X Marks the Spot
“Today is the day.” “Today is the day,” my father exclaimed as he returned from the attic with a compact box, and sprawled its contents onto the marble coffee table, among our unfinished plates of scrambled eggs and turkey bacon. I reached for the small folded square of paper first, placing my orange juice cup at one end and my fathers coffee cup at the other to keep it from unraveling. I studied the map my father and I had once created, tracing the outline of the curved treasure path with my fingers. “Dad. Will we ever find the treasure?” I asked, as I listened to the steady patter of raindrops that formed myriads of patterns on the large bay window. My father beamed, as he collected the ponchos and compasses that were still spread out on the table. He knelt down next to me, as he slowly tucked a small thermos and a granola bar into his jacket. “Madyson, even if we don’t find the treasure, making the memory is a treasure in itself,” he whispered as he fastened the buckles on my slick black rain boots, and slowly zipped up my raincoat that was two sizes two big. “Ready?” “Ready,” I smiled as I grabbed the tattered map, and my fathers hand.
We drove to Money Pond as quickly as our two thousand one forest green Volkswagen station wagon could get us there. For the duration of the ride, I sat with my cheek pressed up against the window, watching the small street roads disappear and the long winding roads move into view. We settled the car into a cozy parking spot across from the hiking trail, and I hurriedly tucked the map into my pocket, now clutching the compass my father had handed me between my fingers. Slowly, my father and I started on the trail, as the raindrops splattered onto us from above. We trudged through
the thick layers of mud beneath us, continuing towards the pond. I gripped the compass, occasionally calling out the direction we were headed, even though I never really knew which direction we were going in. The thick air coated my lungs, as I followed my dad on the winding trail. We stopped for a small break every once in a while, where we would break a fruit and nut granola bar in half and alternate sips from the thermos. As we continued, my father hoisted me onto his shoulders. It felt as if it had been hours, when I called out that we had made it to the treasure, upon spotting a small pond. My father lifted me off his shoulders, and watched as I darted over to the pond. “Daddy! Look, we made it to the treasure!” I squealed. Throngs of tall grass surrounded the outskirts of the pond, and the buzzes and chirps of small animals astounded me, as I began to frantically dig holes in the ground. I dug fifteen holes, and the only thing I had uncovered was a roly poly and a twig. “Daddy, I don’t think I will find the treasure,” I said as I traced a circle in the mud with my newly discovered twig, and looked up at my father.” Look at all the fun we had together. That’s a treasure in itself.” I nodded as I fell into my dads arms for the remainder of the hike back to the car.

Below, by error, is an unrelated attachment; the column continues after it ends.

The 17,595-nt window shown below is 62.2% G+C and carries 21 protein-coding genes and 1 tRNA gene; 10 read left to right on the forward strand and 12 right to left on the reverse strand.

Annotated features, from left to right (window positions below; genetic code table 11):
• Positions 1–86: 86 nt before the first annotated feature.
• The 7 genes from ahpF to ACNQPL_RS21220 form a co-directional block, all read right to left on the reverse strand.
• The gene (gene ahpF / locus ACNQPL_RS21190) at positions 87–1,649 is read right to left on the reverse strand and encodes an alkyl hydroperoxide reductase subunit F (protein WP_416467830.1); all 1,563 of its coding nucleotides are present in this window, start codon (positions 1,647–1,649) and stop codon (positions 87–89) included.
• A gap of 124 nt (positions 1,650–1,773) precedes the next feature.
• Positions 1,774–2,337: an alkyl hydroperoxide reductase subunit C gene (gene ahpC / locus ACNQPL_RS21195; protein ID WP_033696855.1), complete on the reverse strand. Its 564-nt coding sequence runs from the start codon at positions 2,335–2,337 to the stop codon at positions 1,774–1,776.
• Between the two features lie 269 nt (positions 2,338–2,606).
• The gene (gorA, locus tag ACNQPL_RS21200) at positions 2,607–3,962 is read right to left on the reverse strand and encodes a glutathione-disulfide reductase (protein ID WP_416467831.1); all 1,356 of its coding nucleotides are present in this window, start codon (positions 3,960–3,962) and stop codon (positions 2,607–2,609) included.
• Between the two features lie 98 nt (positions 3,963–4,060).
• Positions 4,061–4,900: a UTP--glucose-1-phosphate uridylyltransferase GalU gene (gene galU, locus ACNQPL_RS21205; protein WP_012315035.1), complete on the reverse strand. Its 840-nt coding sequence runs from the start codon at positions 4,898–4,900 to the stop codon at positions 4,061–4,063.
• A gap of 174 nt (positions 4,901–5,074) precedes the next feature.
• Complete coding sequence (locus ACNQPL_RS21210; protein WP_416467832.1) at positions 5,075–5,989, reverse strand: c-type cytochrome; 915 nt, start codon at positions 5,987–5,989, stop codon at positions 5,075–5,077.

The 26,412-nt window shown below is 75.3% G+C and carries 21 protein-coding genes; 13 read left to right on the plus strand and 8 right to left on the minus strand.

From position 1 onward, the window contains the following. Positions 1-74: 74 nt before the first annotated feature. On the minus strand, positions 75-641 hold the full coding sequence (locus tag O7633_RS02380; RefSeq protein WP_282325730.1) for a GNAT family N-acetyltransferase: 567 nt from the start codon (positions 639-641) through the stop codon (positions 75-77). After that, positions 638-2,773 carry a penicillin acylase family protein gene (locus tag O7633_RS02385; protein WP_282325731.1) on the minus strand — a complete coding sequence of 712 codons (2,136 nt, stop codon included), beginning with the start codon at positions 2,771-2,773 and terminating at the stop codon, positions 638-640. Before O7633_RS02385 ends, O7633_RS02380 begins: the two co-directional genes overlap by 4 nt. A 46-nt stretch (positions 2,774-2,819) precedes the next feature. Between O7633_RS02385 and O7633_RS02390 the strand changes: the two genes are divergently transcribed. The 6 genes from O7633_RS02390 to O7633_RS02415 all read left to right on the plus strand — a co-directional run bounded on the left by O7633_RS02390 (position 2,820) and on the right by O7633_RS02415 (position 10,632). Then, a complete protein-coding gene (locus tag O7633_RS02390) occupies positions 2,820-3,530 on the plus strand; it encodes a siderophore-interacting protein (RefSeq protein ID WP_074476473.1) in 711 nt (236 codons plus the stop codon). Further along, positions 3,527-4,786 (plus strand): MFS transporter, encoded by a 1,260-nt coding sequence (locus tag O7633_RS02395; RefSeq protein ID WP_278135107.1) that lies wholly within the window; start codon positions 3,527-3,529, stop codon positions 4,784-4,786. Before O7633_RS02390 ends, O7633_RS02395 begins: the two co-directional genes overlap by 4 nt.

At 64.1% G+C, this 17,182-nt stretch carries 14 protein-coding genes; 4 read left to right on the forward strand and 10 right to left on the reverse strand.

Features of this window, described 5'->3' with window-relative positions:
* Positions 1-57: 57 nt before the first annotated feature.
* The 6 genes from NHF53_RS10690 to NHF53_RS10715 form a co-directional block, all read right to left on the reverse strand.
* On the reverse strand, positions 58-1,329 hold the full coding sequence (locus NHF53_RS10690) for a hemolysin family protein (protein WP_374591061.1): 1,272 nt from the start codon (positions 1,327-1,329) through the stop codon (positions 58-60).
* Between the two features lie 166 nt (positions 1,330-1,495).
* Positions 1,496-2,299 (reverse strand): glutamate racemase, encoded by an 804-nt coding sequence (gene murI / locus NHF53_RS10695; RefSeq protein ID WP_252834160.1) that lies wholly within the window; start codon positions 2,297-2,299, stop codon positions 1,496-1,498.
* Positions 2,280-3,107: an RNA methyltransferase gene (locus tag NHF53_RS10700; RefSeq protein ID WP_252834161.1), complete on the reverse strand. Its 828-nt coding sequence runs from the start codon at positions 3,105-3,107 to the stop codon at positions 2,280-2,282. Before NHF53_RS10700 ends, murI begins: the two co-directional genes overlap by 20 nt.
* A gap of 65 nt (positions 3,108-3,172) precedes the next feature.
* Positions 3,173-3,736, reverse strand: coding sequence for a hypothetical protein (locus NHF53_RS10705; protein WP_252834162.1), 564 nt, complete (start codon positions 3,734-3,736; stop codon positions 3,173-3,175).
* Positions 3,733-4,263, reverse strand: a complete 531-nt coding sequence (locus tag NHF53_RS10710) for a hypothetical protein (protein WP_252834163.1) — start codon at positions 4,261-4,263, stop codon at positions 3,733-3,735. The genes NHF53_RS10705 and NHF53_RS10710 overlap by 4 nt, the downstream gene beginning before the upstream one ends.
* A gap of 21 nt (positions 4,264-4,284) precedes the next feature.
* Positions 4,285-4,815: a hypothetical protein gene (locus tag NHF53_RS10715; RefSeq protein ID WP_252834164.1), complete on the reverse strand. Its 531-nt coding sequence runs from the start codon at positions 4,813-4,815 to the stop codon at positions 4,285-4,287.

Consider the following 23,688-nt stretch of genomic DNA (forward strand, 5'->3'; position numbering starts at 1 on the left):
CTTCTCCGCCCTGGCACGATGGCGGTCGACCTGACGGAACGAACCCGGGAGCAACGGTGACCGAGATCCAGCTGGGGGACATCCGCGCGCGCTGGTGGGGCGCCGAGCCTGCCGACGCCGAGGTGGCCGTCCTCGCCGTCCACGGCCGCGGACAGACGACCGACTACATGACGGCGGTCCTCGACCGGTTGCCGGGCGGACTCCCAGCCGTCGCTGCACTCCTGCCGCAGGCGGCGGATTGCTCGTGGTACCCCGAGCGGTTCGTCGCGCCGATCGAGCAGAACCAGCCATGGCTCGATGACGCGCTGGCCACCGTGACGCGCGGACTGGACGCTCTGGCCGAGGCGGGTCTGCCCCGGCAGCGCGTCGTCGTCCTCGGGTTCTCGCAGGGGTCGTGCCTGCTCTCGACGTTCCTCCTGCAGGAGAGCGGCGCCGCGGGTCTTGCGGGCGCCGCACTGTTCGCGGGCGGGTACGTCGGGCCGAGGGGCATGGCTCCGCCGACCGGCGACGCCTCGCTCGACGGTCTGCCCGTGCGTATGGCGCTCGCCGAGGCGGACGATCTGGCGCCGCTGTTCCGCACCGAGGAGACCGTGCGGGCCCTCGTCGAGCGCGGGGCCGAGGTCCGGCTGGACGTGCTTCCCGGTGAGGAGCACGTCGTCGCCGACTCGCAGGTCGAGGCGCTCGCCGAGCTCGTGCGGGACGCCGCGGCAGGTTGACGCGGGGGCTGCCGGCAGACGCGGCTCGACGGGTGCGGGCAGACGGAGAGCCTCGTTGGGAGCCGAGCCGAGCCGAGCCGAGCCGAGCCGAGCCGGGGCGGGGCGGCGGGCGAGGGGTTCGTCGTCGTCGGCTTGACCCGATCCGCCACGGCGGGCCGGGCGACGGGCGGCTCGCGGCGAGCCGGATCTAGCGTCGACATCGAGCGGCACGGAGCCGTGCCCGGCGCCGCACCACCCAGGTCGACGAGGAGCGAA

There is the legend of Captain Kidd treasure at Money Pond, but it’s not likely that anyone will ever find it. My father and I poured over book after book, as we researched the supposed treasure, and crafted our perfect “treasure map”. We waited for a rainy day, so we could finally put our map to use, and hike to the pond where the treasure was located. My father knew that we wouldn’t find the treasure. He also knew that we wouldn’t make it to the real Money Pond, and he still tells me today that we in fact stumbled upon a small swamp, almost two miles away from the actual pond. That day my dad got to play along with me, as he put together our entire
adventure based on a treasure chest that may not even exist. While my father demonstrated to me that day the lengths he would go to in order to create a memory for me, he also allowed me to explore all the whimsy that the East End has to offer.
Growing up in Bayport, a small town nestled smack dab in the middle of Long Island, everything was done with rules in mind, even play. You had to work hard, and play little in Bayport. There were no spur of the moment treasure hunts, or sporadic trips to the beach there. In Montauk, it was exactly the opposite. You played, and then worked. There were days spent in town or at the lighthouse. Nights were filled with a double scoop of mint chocolate chip ice cream from John’s Drive In, and walks on the beach; even if it was pitch black. Searching for Captain Kidd’s treasure is just one of the many adventures I have had with my father. Every trip we have taken to Montauk, whether it was week at our summer home or just for the day, he has managed to uncover a new, magical piece of Montauk for me. As I have grown up, I have began to explore and adventure myself, finding my own pieces. And my own treasure.